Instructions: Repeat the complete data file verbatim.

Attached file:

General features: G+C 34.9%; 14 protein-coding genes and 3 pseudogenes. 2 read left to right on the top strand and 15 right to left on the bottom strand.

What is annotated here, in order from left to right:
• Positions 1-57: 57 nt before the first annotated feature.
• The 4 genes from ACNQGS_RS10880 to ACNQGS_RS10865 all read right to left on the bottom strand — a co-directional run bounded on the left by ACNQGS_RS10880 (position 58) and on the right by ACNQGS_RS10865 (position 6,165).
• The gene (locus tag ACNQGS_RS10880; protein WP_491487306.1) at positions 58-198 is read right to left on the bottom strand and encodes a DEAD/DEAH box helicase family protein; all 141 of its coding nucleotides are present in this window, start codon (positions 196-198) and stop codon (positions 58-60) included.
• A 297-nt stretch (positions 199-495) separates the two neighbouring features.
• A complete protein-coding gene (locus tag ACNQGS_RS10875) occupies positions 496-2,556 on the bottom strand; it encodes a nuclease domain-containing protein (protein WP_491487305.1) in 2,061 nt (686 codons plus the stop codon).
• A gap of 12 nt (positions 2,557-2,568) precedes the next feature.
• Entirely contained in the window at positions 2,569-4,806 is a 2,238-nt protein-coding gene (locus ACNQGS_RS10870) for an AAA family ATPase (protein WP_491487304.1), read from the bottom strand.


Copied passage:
General features: G+C 34.9%; 14 protein-coding genes and 3 pseudogenes. 2 read left to right on the top strand and 15 right to left on the bottom strand.

What is annotated here, in order from left to right:
• Positions 1-57: 57 nt before the first annotated feature.
• The 4 genes from ACNQGS_RS10880 to ACNQGS_RS10865 all read right to left on the bottom strand — a co-directional run bounded on the left by ACNQGS_RS10880 (position 58) and on the right by ACNQGS_RS10865 (position 6,165).
• The gene (locus tag ACNQGS_RS10880; protein WP_491487306.1) at positions 58-198 is read right to left on the bottom strand and encodes a DEAD/DEAH box helicase family protein; all 141 of its coding nucleotides are present in this window, start codon (positions 196-198) and stop codon (positions 58-60) included.
• A 297-nt stretch (positions 199-495) separates the two neighbouring features.
• A complete protein-coding gene (locus tag ACNQGS_RS10875) occupies positions 496-2,556 on the bottom strand; it encodes a nuclease domain-containing protein (protein WP_491487305.1) in 2,061 nt (686 codons plus the stop codon).
• A gap of 12 nt (positions 2,557-2,568) precedes the next feature.
• Entirely contained in the window at positions 2,569-4,806 is a 2,238-nt protein-coding gene (locus ACNQGS_RS10870) for an AAA family ATPase (protein WP_491487304.1), read from the bottom strand.